What are they trying to save?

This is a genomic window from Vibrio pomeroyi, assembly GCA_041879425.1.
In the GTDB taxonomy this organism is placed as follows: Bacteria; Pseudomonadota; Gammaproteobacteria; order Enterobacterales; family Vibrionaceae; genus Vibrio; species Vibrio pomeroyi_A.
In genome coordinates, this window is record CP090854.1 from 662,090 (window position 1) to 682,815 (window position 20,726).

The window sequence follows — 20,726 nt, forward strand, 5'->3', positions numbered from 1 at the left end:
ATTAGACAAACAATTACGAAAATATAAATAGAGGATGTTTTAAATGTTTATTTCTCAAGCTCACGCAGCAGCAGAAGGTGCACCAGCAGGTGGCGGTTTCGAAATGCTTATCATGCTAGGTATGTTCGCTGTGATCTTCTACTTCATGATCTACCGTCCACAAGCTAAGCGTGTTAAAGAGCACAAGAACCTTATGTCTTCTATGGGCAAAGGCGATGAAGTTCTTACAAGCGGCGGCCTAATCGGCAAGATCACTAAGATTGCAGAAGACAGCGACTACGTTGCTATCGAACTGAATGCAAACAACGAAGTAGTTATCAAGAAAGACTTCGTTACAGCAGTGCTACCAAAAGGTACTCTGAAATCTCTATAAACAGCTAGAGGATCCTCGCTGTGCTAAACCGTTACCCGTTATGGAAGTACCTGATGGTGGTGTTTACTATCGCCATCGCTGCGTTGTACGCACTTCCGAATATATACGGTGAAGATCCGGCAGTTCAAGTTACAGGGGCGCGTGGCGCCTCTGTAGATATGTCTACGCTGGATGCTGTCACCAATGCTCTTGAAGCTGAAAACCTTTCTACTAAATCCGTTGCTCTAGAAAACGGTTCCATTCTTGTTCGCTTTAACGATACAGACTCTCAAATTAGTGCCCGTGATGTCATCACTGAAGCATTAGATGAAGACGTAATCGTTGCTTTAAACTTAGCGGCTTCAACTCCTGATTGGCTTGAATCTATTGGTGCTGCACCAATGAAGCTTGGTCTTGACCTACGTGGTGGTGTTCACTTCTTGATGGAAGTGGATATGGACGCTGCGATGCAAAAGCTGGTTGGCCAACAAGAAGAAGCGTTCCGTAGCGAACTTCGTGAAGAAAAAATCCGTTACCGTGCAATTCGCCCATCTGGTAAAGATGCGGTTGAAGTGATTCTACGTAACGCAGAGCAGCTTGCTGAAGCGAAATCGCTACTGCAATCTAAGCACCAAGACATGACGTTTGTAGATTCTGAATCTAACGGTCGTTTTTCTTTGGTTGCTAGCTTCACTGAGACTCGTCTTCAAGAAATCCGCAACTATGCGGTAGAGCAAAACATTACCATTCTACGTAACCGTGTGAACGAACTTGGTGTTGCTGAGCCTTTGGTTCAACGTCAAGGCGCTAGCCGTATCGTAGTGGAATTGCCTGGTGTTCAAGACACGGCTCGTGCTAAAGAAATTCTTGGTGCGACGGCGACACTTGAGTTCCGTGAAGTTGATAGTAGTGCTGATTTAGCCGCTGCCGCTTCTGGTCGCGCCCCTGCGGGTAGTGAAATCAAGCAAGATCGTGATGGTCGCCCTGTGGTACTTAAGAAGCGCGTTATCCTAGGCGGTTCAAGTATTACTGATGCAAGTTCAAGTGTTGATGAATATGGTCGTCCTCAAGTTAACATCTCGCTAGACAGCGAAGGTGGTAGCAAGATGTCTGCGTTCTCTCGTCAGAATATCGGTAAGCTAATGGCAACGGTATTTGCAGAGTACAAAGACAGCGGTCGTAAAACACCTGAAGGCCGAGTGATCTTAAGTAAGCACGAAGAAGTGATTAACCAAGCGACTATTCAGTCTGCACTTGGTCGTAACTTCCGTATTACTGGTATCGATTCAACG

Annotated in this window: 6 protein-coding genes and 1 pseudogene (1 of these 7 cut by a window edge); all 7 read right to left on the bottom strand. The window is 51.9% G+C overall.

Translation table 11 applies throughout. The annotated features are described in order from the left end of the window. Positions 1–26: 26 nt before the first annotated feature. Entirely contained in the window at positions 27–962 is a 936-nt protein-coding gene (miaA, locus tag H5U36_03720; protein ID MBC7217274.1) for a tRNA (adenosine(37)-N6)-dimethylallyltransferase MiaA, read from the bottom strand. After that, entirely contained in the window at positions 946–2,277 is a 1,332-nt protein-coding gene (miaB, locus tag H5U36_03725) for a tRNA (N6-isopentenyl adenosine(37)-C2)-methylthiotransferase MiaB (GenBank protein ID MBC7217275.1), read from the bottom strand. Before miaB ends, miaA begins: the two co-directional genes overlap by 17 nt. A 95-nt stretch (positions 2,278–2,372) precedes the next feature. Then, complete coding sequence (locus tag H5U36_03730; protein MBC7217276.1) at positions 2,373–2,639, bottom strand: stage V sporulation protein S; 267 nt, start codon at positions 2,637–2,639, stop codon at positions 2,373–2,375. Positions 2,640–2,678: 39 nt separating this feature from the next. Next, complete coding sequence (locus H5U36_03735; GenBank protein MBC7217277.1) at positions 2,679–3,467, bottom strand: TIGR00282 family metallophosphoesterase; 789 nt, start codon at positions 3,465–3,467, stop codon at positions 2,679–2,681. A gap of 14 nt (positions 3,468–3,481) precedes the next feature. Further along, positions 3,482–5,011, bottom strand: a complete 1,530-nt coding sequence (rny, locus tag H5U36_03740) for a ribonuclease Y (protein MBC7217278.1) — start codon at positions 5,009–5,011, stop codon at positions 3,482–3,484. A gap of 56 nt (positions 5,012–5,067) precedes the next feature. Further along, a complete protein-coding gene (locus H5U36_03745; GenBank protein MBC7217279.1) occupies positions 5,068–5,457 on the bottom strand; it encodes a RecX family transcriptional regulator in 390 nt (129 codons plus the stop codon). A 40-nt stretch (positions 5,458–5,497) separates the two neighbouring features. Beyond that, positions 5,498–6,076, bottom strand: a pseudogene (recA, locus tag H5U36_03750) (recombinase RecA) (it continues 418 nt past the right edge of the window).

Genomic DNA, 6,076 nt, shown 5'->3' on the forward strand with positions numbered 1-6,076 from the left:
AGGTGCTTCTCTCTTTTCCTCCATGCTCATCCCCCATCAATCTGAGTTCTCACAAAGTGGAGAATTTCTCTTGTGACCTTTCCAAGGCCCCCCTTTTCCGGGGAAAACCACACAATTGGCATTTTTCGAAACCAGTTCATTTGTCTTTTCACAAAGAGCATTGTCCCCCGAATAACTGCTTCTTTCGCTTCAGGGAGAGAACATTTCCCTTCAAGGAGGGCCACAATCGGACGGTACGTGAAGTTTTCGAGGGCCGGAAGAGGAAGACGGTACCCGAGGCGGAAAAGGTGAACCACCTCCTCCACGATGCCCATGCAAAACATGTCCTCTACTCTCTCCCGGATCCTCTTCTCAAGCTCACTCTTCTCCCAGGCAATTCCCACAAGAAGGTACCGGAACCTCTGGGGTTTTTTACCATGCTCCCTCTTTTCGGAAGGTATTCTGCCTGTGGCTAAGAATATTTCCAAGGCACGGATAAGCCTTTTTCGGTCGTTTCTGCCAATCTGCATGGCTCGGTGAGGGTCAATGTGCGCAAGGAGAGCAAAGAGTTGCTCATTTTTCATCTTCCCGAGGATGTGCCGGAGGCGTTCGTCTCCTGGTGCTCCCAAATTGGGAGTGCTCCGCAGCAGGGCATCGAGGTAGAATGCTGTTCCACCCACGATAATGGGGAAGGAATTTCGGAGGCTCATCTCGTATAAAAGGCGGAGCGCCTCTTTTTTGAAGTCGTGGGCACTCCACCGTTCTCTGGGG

There are moments when we seem to lose all sense of proportion. Suddenly, for example, a wave of protest and superficial patriotism arose against the fact that the “foreigners” want to place their own technocrats in Greek tax offices, in the body that will be in charge of privatizations and in the state’s General Accounting Office. Are we really that proud? Are our tax offices and officials such paradigms of professionalism? Greece is sinking because its politicians demolished the state so that they could govern as they willed and with impunity, together with the labor union leaders, party officials and entangled businessmen. It suited them that tax offices didn’t work because that allowed them to erase fines, order audits and enjoy a perfect relationship with the deep partyand union-driven state. The absence of structure and professionalism shielded all the shenanigans and jobberies. So, who and what exactly is threatened by the arrival of technocrats from abroad whose task will be to help rebuild these state services? What large and small interests are so concerned about our sovereignty? Or do they want to keep doing business as they always had done in the future as well? There are myriad past examples that illustrate how necessary the help of foreigners is: From the military advisers who transformed courage into discipline at crucial times in the country’s development to the period before the 2004 Athens Olympics, when foreigners organized us and helped us show off our better selves. So let’s stop being scared of them. Let us look at our state straight on and accept all the help we can get in order to rebuild it properly. Even now things are getting better in some crucial sectors, with a lot of blood, sweat and tears. But the petty players, the entangled, the unionists and the party die-hards are staging rearguard bat- tles because they want the chaos and the decline in order to continue to survive and rule. It is obvious that they would rather be the bosses and pimps of a wretched and poor Greece under the drachma than professional civil servants with rules and high standards under the watchful eye of experienced technocrats. So, why don’t these peddlers of pseudo-patriotism just give up the rigmarole about sovereignty and focus instead on how to build a state and a country that doesn’t need to beg for loans every so often, that isn’t ashamed of what it has become and that can rank on an equal level with the rest of its European peers.